Midwest by moonlight: low pay means two jobs
MORA, MINN. — In fictional Lake Wobegon, the small Minnesota town popularized by radio personality Garrison Keillor, "all the women are strong, all the men are good looking, and all the children are above average."
In the real-life burgs Lake Wobegon is modeled after, Mr. Keillor could add another trait: "Where more adults work two jobs than anywhere else."
Minnesota and North Dakota lead the US in the number of households where at least one adult moonlights either to pay the bills, or more recently, to maximize income in the high-tech job market.
On one hand, this and other statistics suggest that the economy has not brought prosperity to all regions of America. Yet, in a different sense, it's also Wobegonian proof that the famous Midwestern work ethic is still alive and well, among both the haves and have-nots of the New Economy.
"Generally, we attribute the proliferation of those working second jobs to the good economy and lots of employment opportunities," says Jay Mousa, director of research at the Minnesota Department of Economic Security. "But you cannot avoid asserting the old-fashioned, Midwestern job ethic into the equation."
In this region brimming with the descendants of industrious Scandinavian immigrants, roughly 1 in 10 workers punches the clock again after leaving day jobs. That's far above the national average of about 1 in every 16 workers.
Part of those numbers are owed to small farmers and ranchers in the heartland taking jobs to pay the bills of running livestock and tending their fields.
But the multiple-job phenomenon goes deeper than that, and it transcends traditional agrarians, says Richard Rathge, director of the North Dakota State Data Center at North Dakota State University in Fargo.
Earlier this year, the Data Center completed an analysis of the upper Midwest labor force using recent statistics provided by the US Department of Labor.
The conclusion: Age, income, and place of residence all play distinct and important roles.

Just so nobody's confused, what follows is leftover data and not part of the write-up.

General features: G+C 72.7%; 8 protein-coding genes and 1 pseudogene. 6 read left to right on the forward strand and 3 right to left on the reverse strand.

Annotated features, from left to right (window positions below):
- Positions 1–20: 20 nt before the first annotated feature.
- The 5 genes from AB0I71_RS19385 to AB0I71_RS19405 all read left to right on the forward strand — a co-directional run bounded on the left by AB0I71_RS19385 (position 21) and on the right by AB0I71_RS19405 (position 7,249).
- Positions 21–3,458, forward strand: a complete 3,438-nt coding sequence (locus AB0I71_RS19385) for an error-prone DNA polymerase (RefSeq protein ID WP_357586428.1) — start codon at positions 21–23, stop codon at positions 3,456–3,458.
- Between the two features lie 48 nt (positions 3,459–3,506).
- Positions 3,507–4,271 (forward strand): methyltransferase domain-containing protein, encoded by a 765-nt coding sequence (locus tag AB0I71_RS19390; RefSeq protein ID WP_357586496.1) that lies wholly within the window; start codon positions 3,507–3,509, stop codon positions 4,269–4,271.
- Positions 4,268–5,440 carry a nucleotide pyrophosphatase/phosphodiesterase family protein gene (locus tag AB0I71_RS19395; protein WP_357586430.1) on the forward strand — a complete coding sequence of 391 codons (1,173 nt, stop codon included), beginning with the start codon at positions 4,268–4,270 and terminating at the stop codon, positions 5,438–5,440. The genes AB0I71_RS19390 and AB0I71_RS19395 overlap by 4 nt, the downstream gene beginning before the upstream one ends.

"The reasons people moonlight are complex," Mr. Rathge says.
For example, the study found that senior citizens are the age group most likely to hold more than one job, a fact attributed to retirees needing to supplement Social Security checks.
Overall, though, the group with the highest number of second-job holders was people in the lower and middle areas of the job market. And the farther away these people were from thriving centers of commerce like Minneapolis-St. Paul, the more likely they were to hold two jobs.
"The average wages per job tend to always be higher in the metro centers, and the more rural you get, the lower the average wages you find," Rathge says. "In rural areas, holding down a second job, for many, is often a matter of survival."
The urban-rural split
In the farming and manufacturing town of Mora, Minn., Cam Robbins, a widowed mother of four, toils in a state job during the day and works as a bookkeeper for a trucking company at night and on weekends.
"A year ago, I took a second job because, with four kids to care for, I wasn't earning enough to get by," Ms. Robbins says. "If we were making city wages, many of us would be able to just have one job."
It's a common refrain across the plains of the upper Midwest.
"In our community, if a person isn't working two jobs, then their wife or husband might be working two jobs," says Phil Peterson, director of the state office of Family Services in Kanabec County. "At the very least, both are holding down a job. Wages are such that you just can't get by on a single salary."
In Mora, as in many rural towns throughout the region, service-job salaries pay between $6 and $8 an hour. But it takes a minimum of $12 an hour to afford a house and keep a family fed and clothed, Mr. Peterson says.
He notes that this situation is especially problematic for the growing number of single-parent households. Families are spending less time together; they are forced to drive old, unreliable cars; they pay a disproportionate percentage of income in rent. And when the costs of food, utilities, health insurance, and day care are added in, it's nearly impossible for them to get ahead financially.
Other, more subtle effects are also changing the social fabric of rural communities. With more people working second jobs, there's less time for volunteerism at places like hospitals, nursing homes, and schools.
And this is all during a time of unprecedented national prosperity. Peterson worries what might happen if the economy takes a downturn.
Of course, not all of the moonlighting can be blamed on low wages. Economists note that some middle-class professionals are overextended financially and take on a second job to chip away at credit-card debt. Others see an opportunity to amass a sizable nest egg.
Indeed, Mr. Mousa links the second-job phenomenon in the Twin Cities to a shortage of high-tech workers. People are realizing that they can shop their skills around and make more money than they ever imagined.
Mousa says he knows of several state computer workers and university professors who hire themselves out at night, not only to bolster their savings, but also to give them the cash to buy a second minivan, take an exotic vacation, or purchase a lakeside cabin.
Minnesota, Mousa says, has the lowest unemployment rate in the nation, the highest rate of people seeking jobs, and the highest rate of women involved in the job market.
"Whether it's cultural or social I don't know," he says, "but it's a hard-working state."
(c) Copyright 2000. The Christian Science Publishing Society